Greek letter 'α' may have distinctive character, says CFI

European Union
In BORCO-Marken-Import Matthiesen GmbH & Co KG v Office for Harmonization in the Internal Market (OHIM) (Case T-23/07, April 29 2009), the Court of First Instance (CFI) has held that the Greek letter 'α' in Times New Roman font may have distinctive character. 
On September 14 2005 BORCO-Marken-Import Matthiesen GmbH & Co KG filed an application for the registration of the Greek letter 'α' (alpha) as a Community trademark. BORCO sought registration in respect of "alcoholic beverages (except beers), wines, sparkling wines and beverages containing wines".

On May 31 2006 the OHIM examiner rejected the application on the basis of Article 7(1)(b) of the Community Trademark Regulation (40/94). The examiner found that:
  • the mark constituted a faithful representation of the Greek lower case letter 'α', without modifications; and
  • Greek-speaking purchasers would not detect an indication of the commercial origin of the goods described in the trademark application.
BORCO lodged an appeal against the decision, but the appeal was dismissed by the Fourth Board of Appeal of OHIM on the grounds that the mark was devoid of distinctive character. 

BORCO appealed to the CFI, seeking a declaration that Articles 7(1)(b) and (c) and (2) of the regulation did not preclude registration. In particular, BORCO argued that:
  • the mark had the distinctive character required under Article 7(1)(b) of the regulation, as it made it possible to identify the goods as having been produced by BORCO and, consequently, distinguished them from other goods on the market;
  • since Article 4 of the regulation states that marks may consist of letters, it cannot be assumed that such marks lack distinctive character under Article 7(1)(b); and
  • the board's argument that letters must remain available is irrelevant, since the concern that a letter may be monopolized is unrelated to the issue of distinctive character.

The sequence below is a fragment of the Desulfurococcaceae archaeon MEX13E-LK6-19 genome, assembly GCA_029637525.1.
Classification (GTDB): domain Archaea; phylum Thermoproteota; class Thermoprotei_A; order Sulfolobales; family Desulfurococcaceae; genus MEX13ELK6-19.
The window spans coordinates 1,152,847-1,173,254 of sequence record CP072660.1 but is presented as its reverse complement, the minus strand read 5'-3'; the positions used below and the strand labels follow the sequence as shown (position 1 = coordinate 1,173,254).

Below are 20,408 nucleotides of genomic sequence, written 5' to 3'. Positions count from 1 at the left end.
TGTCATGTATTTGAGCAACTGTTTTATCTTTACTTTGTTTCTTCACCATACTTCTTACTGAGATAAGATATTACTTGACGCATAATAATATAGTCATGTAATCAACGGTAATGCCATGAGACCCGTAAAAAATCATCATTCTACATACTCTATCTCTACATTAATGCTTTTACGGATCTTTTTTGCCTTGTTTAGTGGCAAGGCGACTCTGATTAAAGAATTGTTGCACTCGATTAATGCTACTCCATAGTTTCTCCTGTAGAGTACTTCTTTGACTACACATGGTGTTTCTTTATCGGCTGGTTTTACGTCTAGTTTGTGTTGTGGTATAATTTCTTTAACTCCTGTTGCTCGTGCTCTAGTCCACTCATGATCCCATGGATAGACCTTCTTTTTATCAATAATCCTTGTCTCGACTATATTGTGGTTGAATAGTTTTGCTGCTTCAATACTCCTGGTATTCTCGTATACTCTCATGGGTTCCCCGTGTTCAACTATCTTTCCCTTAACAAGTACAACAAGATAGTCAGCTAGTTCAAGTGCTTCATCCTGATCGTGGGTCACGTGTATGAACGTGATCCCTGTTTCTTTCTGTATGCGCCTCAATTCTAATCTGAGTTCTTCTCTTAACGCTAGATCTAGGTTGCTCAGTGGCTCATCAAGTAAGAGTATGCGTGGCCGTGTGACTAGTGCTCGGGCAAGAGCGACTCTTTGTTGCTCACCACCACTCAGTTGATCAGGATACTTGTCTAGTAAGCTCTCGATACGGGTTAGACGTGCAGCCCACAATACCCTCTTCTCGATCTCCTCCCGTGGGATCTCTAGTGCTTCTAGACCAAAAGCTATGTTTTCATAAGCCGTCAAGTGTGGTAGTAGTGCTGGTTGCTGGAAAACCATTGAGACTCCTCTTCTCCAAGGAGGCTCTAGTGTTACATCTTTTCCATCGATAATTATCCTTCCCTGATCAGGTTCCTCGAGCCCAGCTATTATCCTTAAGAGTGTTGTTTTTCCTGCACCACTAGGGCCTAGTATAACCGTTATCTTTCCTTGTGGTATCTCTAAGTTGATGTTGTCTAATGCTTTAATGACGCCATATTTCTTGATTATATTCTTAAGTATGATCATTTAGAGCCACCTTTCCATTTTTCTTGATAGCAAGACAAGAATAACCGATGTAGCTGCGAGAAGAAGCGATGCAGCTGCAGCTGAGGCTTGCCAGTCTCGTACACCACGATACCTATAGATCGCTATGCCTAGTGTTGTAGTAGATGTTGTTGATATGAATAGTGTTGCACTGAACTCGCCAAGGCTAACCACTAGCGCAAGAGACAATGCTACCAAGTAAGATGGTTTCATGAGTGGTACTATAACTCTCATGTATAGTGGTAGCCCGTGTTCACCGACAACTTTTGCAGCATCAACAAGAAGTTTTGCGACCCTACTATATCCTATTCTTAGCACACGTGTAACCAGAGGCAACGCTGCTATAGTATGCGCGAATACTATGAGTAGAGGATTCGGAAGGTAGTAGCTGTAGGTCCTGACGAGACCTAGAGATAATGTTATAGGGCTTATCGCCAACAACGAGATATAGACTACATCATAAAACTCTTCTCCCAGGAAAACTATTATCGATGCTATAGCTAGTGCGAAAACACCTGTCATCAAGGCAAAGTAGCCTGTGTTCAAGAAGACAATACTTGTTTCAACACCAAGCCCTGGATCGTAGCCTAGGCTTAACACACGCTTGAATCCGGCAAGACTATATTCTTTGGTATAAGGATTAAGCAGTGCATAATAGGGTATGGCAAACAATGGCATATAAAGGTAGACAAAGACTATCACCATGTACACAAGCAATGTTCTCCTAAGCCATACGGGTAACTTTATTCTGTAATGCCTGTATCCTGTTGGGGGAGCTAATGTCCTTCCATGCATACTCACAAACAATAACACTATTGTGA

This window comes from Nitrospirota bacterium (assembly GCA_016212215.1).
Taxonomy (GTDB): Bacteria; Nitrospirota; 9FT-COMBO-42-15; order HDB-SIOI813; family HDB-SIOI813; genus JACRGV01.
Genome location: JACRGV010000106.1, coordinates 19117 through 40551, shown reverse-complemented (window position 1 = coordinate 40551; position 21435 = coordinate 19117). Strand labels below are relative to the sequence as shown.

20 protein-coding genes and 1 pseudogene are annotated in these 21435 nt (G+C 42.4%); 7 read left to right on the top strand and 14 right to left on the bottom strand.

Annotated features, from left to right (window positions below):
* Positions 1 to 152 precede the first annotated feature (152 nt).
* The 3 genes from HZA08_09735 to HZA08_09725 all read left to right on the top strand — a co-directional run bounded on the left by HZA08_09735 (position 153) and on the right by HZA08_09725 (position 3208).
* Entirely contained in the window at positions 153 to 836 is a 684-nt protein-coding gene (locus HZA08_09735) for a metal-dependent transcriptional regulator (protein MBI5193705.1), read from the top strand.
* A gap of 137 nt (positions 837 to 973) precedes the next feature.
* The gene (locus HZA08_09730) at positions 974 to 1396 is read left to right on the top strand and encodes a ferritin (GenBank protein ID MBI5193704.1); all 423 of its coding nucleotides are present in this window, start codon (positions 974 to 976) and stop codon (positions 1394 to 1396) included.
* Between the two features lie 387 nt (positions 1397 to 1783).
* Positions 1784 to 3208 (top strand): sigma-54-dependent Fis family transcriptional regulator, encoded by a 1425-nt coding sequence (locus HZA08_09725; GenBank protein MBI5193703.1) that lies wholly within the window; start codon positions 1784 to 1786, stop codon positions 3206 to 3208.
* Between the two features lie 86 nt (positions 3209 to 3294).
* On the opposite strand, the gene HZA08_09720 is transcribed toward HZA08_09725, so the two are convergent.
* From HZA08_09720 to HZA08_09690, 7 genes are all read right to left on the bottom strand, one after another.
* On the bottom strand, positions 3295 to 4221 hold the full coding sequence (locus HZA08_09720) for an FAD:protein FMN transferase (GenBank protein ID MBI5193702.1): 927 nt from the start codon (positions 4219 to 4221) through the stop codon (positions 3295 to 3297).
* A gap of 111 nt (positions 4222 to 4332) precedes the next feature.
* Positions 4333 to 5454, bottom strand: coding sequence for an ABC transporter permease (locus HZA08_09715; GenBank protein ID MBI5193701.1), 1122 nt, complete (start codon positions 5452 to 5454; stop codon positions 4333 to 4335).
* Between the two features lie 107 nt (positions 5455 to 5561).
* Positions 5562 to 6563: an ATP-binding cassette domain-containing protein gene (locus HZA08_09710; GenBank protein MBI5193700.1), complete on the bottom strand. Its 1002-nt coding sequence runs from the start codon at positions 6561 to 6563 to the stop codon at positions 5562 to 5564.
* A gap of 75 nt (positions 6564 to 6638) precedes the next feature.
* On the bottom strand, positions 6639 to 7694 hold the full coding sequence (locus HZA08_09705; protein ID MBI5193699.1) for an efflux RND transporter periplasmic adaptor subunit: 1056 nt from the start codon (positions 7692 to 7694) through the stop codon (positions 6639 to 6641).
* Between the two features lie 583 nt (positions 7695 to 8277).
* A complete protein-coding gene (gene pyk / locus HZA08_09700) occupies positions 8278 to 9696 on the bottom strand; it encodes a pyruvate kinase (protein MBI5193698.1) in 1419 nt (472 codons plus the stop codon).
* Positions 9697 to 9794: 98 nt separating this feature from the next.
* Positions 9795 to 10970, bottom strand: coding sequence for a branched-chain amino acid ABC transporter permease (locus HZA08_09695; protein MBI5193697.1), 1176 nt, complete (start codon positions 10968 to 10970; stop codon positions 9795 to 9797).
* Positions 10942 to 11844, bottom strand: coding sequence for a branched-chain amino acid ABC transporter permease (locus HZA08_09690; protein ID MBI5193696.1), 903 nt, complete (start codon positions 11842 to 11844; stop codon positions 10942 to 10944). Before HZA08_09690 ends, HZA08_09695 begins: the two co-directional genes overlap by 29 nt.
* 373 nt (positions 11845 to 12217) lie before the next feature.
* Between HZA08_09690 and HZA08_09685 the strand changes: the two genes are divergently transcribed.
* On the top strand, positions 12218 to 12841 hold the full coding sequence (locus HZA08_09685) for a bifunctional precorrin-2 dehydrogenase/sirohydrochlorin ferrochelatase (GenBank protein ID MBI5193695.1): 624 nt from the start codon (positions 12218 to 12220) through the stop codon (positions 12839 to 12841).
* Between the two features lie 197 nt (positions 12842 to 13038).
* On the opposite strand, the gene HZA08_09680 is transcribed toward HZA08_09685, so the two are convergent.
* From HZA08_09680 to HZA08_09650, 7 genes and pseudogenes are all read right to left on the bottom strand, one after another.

The CFI found that it had been for the board to determine the potential capacity of the mark to distinguish BORCO's goods from those of a different origin in the eyes of the average Greek-speaking consumer.
In examining the definition of 'distinctive character', the CFI referred to the decision in Harmann v OHIM (Case T-302/06), in which it was held that signs which are incapable of identifying specifically the origin of the goods and enabling the consumer who acquired the goods to repeat the experience:

  • must be regarded as devoid of any distinctive character; and
  • can acquire such character through use only.
The CFI stated that:
  • the board had not taken into account the mind of the relevant public when making its decision; and
  • by assuming that the mark was not capable of being distinguished from competitors' marks due to its lack of stylistic modifications, the board had misapplied Article 7(1)(b) of the regulation.
The CFI thus ordered that the board's decision be annulled and that OHIM re-examine BORCO's application under Article 63(6) of the regulation.
The decision clarifies the interpretation of 'distinctive character' under Article 7(1)(b) and will help future applicants considering filing trademark applications for simple marks. On the basis of this decision, OHIM may find that BORCO's mark is capable of registration. This may open up opportunities for other applicants to register single-letter trademarks. It is also quite a rare example of the CFI disagreeing with a board of appeal of OHIM.

Gillie Abbotts, Hammonds LLP, London

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